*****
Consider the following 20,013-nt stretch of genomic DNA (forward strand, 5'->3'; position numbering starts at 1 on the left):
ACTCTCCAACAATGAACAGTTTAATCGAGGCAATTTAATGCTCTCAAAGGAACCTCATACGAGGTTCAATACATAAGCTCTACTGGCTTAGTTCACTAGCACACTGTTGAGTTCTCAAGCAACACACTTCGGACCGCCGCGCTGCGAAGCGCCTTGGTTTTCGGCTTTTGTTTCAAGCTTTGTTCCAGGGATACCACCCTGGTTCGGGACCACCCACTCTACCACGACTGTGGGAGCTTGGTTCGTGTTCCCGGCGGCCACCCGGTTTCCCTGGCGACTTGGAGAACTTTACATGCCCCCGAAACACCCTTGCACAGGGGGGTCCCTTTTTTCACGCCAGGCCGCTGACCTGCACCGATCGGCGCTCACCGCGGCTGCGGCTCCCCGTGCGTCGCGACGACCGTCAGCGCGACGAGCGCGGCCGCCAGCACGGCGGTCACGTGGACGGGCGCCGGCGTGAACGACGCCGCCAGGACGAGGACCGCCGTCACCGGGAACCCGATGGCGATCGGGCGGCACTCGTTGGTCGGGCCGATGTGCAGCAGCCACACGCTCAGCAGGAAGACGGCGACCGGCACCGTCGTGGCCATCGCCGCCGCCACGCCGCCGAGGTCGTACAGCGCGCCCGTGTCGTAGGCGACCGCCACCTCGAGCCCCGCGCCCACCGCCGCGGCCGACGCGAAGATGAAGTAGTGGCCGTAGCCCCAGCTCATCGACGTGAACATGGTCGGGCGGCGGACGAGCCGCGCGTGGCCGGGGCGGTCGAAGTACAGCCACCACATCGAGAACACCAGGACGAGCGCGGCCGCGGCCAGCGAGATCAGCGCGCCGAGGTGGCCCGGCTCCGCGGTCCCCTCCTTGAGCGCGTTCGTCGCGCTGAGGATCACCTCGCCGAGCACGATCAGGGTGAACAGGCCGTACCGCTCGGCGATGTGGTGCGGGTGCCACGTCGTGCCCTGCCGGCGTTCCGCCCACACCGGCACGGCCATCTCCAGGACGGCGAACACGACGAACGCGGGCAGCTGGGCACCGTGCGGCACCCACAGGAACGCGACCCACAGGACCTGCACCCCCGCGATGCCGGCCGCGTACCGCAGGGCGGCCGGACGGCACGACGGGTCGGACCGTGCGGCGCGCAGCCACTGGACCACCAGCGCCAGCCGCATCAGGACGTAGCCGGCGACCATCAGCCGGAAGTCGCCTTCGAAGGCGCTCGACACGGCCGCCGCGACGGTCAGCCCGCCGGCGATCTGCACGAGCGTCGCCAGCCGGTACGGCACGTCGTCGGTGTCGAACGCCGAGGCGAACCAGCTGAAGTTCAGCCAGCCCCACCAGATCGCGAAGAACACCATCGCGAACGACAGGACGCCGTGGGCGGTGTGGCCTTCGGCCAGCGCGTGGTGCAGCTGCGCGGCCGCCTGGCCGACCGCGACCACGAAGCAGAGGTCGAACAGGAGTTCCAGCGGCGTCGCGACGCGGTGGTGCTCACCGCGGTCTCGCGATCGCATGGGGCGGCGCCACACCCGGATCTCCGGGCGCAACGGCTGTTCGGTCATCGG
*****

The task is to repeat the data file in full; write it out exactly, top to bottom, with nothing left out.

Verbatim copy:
Consider the following 20,013-nt stretch of genomic DNA (forward strand, 5'->3'; position numbering starts at 1 on the left):
ACTCTCCAACAATGAACAGTTTAATCGAGGCAATTTAATGCTCTCAAAGGAACCTCATACGAGGTTCAATACATAAGCTCTACTGGCTTAGTTCACTAGCACACTGTTGAGTTCTCAAGCAACACACTTCGGACCGCCGCGCTGCGAAGCGCCTTGGTTTTCGGCTTTTGTTTCAAGCTTTGTTCCAGGGATACCACCCTGGTTCGGGACCACCCACTCTACCACGACTGTGGGAGCTTGGTTCGTGTTCCCGGCGGCCACCCGGTTTCCCTGGCGACTTGGAGAACTTTACATGCCCCCGAAACACCCTTGCACAGGGGGGTCCCTTTTTTCACGCCAGGCCGCTGACCTGCACCGATCGGCGCTCACCGCGGCTGCGGCTCCCCGTGCGTCGCGACGACCGTCAGCGCGACGAGCGCGGCCGCCAGCACGGCGGTCACGTGGACGGGCGCCGGCGTGAACGACGCCGCCAGGACGAGGACCGCCGTCACCGGGAACCCGATGGCGATCGGGCGGCACTCGTTGGTCGGGCCGATGTGCAGCAGCCACACGCTCAGCAGGAAGACGGCGACCGGCACCGTCGTGGCCATCGCCGCCGCCACGCCGCCGAGGTCGTACAGCGCGCCCGTGTCGTAGGCGACCGCCACCTCGAGCCCCGCGCCCACCGCCGCGGCCGACGCGAAGATGAAGTAGTGGCCGTAGCCCCAGCTCATCGACGTGAACATGGTCGGGCGGCGGACGAGCCGCGCGTGGCCGGGGCGGTCGAAGTACAGCCACCACATCGAGAACACCAGGACGAGCGCGGCCGCGGCCAGCGAGATCAGCGCGCCGAGGTGGCCCGGCTCCGCGGTCCCCTCCTTGAGCGCGTTCGTCGCGCTGAGGATCACCTCGCCGAGCACGATCAGGGTGAACAGGCCGTACCGCTCGGCGATGTGGTGCGGGTGCCACGTCGTGCCCTGCCGGCGTTCCGCCCACACCGGCACGGCCATCTCCAGGACGGCGAACACGACGAACGCGGGCAGCTGGGCACCGTGCGGCACCCACAGGAACGCGACCCACAGGACCTGCACCCCCGCGATGCCGGCCGCGTACCGCAGGGCGGCCGGACGGCACGACGGGTCGGACCGTGCGGCGCGCAGCCACTGGACCACCAGCGCCAGCCGCATCAGGACGTAGCCGGCGACCATCAGCCGGAAGTCGCCTTCGAAGGCGCTCGACACGGCCGCCGCGACGGTCAGCCCGCCGGCGATCTGCACGAGCGTCGCCAGCCGGTACGGCACGTCGTCGGTGTCGAACGCCGAGGCGAACCAGCTGAAGTTCAGCCAGCCCCACCAGATCGCGAAGAACACCATCGCGAACGACAGGACGCCGTGGGCGGTGTGGCCTTCGGCCAGCGCGTGGTGCAGCTGCGCGGCCGCCTGGCCGACCGCGACCACGAAGCAGAGGTCGAACAGGAGTTCCAGCGGCGTCGCGACGCGGTGGTGCTCACCGCGGTCTCGCGATCGCATGGGGCGGCGCCACACCCGGATCTCCGGGCGCAACGGCTGTTCGGTCATCGG